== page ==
LOS ANGELES – Prior to Game 4 of the 2016 Finals, the WNBA championship trophy was brought out and displayed on the court as the Los Angeles Sparks and Minnesota Lynx went through their final warm ups.
Once the game was set to tip off, the trophy was taken off the floor and remained in the bowels of the arena, ready to be brought back out to the court for a trophy presentation and championship celebration should the Sparks win the game and earn a 3-1 series victory.
The trophy never made it back to the Staples Center floor. Instead, it was packed up and traveled from Los Angeles to Minnesota – along with both teams – as the Lynx won Game 4 to stave off elimination and push the series to a decisive Game 5 back in Minneapolis.
This Sunday, the championship trophy will be back inside the Staples Center. Once again, the Sparks hold a 2-1 series lead heading into Game 4 with a chance to win the title on their home floor. Can the Sparks finish the job at home this year after failing to do so a year ago?
With this year’s Finals being a rematch of last year’s championship series, players and coaches from both teams have fielded plenty of questions over the past week asking them to compare this year’s series to last year’s series.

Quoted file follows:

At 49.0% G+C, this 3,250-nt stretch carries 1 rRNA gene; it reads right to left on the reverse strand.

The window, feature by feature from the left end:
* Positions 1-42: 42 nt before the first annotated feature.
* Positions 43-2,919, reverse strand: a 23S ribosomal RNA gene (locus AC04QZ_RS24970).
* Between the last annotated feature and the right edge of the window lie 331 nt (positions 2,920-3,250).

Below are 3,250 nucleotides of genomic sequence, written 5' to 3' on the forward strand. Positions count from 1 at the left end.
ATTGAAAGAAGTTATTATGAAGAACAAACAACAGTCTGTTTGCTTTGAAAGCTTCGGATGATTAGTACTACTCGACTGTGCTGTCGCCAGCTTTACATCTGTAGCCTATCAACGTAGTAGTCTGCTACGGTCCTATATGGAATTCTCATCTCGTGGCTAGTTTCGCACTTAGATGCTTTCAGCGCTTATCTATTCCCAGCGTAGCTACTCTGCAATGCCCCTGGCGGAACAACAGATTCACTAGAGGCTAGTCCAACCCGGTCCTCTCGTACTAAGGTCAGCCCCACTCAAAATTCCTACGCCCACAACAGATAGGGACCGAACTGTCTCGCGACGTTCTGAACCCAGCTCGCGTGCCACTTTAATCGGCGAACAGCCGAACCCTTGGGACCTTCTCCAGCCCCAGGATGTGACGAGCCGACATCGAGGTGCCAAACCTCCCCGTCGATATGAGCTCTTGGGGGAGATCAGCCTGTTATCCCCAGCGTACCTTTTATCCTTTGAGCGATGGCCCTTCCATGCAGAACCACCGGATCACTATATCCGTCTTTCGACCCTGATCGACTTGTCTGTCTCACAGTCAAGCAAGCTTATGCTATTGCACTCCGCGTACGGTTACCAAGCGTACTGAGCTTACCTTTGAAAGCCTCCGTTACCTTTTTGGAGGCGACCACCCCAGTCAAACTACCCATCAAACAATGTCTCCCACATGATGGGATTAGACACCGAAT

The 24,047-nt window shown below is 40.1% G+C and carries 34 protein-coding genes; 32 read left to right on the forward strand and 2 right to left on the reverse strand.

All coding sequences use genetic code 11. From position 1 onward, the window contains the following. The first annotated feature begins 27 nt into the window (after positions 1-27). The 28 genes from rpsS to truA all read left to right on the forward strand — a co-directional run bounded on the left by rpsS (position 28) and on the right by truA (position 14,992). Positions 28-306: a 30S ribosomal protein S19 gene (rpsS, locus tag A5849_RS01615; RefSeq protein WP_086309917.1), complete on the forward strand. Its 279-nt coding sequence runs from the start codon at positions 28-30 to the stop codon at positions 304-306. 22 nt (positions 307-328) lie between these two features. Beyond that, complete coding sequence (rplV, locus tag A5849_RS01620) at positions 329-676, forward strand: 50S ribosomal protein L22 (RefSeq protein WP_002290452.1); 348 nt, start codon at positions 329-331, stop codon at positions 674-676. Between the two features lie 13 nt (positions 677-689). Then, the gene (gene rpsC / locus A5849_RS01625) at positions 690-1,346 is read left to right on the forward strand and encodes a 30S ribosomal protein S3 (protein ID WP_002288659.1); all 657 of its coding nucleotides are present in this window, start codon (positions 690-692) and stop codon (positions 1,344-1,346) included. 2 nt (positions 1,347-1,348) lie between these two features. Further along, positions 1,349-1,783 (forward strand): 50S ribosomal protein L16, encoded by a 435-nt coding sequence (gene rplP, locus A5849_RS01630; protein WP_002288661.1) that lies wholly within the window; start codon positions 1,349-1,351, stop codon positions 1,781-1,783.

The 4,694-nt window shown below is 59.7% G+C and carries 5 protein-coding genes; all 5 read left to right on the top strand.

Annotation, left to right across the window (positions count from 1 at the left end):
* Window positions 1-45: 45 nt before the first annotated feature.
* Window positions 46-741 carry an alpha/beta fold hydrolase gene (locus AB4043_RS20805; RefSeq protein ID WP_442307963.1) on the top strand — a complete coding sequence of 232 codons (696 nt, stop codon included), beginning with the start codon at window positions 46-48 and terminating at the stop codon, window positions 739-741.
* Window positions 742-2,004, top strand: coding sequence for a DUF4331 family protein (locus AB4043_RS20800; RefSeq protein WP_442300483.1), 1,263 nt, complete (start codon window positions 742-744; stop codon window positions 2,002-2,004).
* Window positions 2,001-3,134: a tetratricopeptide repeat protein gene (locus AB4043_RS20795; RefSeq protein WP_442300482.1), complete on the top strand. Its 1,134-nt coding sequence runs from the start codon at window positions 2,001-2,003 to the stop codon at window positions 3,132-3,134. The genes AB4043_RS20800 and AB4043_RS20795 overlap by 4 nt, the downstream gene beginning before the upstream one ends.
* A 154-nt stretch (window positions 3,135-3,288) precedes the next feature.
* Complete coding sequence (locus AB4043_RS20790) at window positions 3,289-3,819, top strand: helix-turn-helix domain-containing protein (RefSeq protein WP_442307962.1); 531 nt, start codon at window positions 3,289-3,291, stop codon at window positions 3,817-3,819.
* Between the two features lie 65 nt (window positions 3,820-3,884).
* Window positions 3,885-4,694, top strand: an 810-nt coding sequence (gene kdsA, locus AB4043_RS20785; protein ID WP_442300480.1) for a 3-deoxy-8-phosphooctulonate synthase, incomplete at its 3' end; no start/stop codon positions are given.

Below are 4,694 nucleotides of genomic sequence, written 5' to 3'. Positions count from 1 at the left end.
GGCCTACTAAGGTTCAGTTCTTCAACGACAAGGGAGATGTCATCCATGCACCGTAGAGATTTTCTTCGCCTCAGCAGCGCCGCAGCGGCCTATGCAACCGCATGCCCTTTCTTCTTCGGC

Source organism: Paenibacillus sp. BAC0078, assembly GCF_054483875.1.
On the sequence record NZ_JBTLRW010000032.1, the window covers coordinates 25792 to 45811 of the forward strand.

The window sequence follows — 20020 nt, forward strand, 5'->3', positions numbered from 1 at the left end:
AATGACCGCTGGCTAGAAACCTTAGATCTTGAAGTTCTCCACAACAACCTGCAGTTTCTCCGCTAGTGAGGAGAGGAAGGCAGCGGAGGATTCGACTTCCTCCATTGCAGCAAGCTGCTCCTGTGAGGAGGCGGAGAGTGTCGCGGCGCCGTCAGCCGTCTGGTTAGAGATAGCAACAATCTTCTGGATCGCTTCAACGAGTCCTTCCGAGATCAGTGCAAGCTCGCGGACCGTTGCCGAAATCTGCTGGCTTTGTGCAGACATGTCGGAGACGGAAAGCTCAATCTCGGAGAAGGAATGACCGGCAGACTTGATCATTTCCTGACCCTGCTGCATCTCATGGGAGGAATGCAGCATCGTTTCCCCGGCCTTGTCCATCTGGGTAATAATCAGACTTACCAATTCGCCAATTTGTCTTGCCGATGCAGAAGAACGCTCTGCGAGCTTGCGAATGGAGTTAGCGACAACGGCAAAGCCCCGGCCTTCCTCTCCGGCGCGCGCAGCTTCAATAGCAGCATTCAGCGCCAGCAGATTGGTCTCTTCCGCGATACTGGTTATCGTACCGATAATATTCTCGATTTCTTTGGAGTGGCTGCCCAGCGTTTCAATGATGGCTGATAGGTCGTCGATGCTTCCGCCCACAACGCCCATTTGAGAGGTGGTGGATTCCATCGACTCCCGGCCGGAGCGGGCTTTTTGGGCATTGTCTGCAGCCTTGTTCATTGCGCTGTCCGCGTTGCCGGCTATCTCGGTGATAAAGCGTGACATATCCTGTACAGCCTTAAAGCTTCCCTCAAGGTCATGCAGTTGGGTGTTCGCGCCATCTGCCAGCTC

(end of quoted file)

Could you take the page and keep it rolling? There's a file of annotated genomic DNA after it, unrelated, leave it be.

Especially since the series has played out in similar fashion. The Sparks stole Game 1 on the road thanks to a game-winning jump shot in the closing seconds. The Lynx bounced back to win Game 2 to send the series to L.A. tied at 1-1. The Sparks responded by defending their home court and winning Game 3 to take a 2-1 series lead.
Most of those questions have been met with responses about how this is a new year and last year was last year. However, after Game 3, the Sparks discussed the lessons they learned from last year’s missed opportunity in Game 4 and how they look to remedy the situation this time around.
“I don’t think they’re going to give us anything, they’re competitors, they’re a great team, its going to be a fight just like it was [Friday], but we can’t focus on it being a championship, I don’t think that should be our focus,” said Candace Parker. “Its more so us doing what got us here. Trusting the process, trusting the journey, trusting what we do. I think – I hope – everybody’s ready for Sunday.”
Parker admits that the team “kind of got a little ahead of ourselves” when they were in this same position a year ago. Sparks coach Brian Agler summed it up best when he told his team that last year they were trying to win a championship rather than just trying to win a game.
“That was the quote of the series last year,” said Nneka Ogwumike. “You have to take it moment by moment. Right now we’re focused on getting rest and then coming in [Saturday] and having a good practice and watching some video. It’s really just a moment-by-moment type of thing. We’re just trusting the process.”
The Sparks just need to win the game, and the championship and everything that goes along with that, will come along with the win. But they know it won’t come easy against a battle-tested team like Minnesota.